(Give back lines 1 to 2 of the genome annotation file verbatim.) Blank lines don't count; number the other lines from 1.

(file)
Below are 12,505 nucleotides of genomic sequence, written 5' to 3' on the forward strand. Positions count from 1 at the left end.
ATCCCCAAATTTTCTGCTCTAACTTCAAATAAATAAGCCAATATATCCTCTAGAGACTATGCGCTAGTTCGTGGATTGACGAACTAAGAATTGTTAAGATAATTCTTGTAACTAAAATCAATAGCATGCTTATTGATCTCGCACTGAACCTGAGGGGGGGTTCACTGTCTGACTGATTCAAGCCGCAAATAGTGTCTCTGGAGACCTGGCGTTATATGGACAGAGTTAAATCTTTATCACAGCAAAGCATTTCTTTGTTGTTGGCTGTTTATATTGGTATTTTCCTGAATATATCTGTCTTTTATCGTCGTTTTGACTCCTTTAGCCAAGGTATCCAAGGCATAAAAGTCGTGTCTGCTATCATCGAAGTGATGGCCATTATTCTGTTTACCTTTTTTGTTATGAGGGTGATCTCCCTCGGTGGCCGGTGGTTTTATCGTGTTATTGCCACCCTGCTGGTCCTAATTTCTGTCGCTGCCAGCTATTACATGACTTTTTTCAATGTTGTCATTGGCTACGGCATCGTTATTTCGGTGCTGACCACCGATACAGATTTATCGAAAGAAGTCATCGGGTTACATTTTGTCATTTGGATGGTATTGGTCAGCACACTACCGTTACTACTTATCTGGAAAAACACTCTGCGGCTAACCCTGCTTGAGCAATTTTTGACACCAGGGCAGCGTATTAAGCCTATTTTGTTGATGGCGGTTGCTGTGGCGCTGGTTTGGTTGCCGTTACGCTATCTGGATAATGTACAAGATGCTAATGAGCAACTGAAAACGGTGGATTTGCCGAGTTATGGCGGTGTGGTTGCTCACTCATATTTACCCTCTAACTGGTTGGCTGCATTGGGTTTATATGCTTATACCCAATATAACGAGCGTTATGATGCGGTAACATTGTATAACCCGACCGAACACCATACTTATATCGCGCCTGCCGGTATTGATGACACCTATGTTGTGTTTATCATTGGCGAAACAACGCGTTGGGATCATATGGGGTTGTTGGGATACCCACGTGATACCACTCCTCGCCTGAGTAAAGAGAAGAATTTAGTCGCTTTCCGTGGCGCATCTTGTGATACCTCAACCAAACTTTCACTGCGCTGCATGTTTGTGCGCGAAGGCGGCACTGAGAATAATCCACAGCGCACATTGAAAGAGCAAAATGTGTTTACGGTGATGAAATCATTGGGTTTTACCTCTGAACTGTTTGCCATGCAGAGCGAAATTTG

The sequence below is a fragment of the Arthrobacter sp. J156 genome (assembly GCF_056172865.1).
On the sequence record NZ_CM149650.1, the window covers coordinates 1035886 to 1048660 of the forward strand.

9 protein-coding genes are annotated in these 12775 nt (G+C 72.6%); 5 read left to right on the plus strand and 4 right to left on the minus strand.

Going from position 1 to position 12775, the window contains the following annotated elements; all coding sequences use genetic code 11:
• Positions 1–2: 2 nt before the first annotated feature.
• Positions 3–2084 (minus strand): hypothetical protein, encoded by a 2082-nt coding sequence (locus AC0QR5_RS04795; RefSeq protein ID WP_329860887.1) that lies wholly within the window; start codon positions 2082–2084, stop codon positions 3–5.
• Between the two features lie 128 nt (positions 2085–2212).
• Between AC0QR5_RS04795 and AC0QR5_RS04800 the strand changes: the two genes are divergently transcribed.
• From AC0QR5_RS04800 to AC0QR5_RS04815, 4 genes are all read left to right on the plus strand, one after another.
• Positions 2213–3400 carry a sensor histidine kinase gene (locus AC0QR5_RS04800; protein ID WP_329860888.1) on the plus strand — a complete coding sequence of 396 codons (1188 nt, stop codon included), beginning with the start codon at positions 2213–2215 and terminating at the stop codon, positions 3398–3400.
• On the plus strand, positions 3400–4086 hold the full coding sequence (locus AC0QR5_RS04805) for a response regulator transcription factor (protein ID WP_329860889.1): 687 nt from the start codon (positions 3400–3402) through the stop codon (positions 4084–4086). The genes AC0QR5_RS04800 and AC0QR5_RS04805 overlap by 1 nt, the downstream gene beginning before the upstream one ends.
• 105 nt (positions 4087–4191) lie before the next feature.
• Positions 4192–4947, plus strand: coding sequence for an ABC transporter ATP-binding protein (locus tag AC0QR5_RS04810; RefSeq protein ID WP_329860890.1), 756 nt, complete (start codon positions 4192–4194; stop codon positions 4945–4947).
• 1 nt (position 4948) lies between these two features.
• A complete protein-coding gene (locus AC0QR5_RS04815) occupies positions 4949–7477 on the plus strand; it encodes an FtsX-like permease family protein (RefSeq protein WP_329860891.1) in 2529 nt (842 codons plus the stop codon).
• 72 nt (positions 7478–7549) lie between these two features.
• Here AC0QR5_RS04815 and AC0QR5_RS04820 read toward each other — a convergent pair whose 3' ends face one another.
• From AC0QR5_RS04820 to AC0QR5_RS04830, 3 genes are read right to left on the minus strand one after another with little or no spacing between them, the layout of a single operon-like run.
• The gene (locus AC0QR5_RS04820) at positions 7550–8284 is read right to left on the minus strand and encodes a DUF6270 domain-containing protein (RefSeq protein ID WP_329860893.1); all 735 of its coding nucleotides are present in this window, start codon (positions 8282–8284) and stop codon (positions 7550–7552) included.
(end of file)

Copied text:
Below are 12,505 nucleotides of genomic sequence, written 5' to 3' on the forward strand. Positions count from 1 at the left end.
ATCCCCAAATTTTCTGCTCTAACTTCAAATAAATAAGCCAATATATCCTCTAGAGACTATGCGCTAGTTCGTGGATTGACGAACTAAGAATTGTTAAGATAATTCTTGTAACTAAAATCAATAGCATGCTTATTGATCTCGCACTGAACCTGAGGGGGGGTTCACTGTCTGACTGATTCAAGCCGCAAATAGTGTCTCTGGAGACCTGGCGTTATATGGACAGAGTTAAATCTTTATCACAGCAAAGCATTTCTTTGTTGTTGGCTGTTTATATTGGTATTTTCCTGAATATATCTGTCTTTTATCGTCGTTTTGACTCCTTTAGCCAAGGTATCCAAGGCATAAAAGTCGTGTCTGCTATCATCGAAGTGATGGCCATTATTCTGTTTACCTTTTTTGTTATGAGGGTGATCTCCCTCGGTGGCCGGTGGTTTTATCGTGTTATTGCCACCCTGCTGGTCCTAATTTCTGTCGCTGCCAGCTATTACATGACTTTTTTCAATGTTGTCATTGGCTACGGCATCGTTATTTCGGTGCTGACCACCGATACAGATTTATCGAAAGAAGTCATCGGGTTACATTTTGTCATTTGGATGGTATTGGTCAGCACACTACCGTTACTACTTATCTGGAAAAACACTCTGCGGCTAACCCTGCTTGAGCAATTTTTGACACCAGGGCAGCGTATTAAGCCTATTTTGTTGATGGCGGTTGCTGTGGCGCTGGTTTGGTTGCCGTTACGCTATCTGGATAATGTACAAGATGCTAATGAGCAACTGAAAACGGTGGATTTGCCGAGTTATGGCGGTGTGGTTGCTCACTCATATTTACCCTCTAACTGGTTGGCTGCATTGGGTTTATATGCTTATACCCAATATAACGAGCGTTATGATGCGGTAACATTGTATAACCCGACCGAACACCATACTTATATCGCGCCTGCCGGTATTGATGACACCTATGTTGTGTTTATCATTGGCGAAACAACGCGTTGGGATCATATGGGGTTGTTGGGATACCCACGTGATACCACTCCTCGCCTGAGTAAAGAGAAGAATTTAGTCGCTTTCCGTGGCGCATCTTGTGATACCTCAACCAAACTTTCACTGCGCTGCATGTTTGTGCGCGAAGGCGGCACTGAGAATAATCCACAGCGCACATTGAAAGAGCAAAATGTGTTTACGGTGATGAAATCATTGGGTTTTACCTCTGAACTGTTTGCCATGCAGAGCGAAATTTG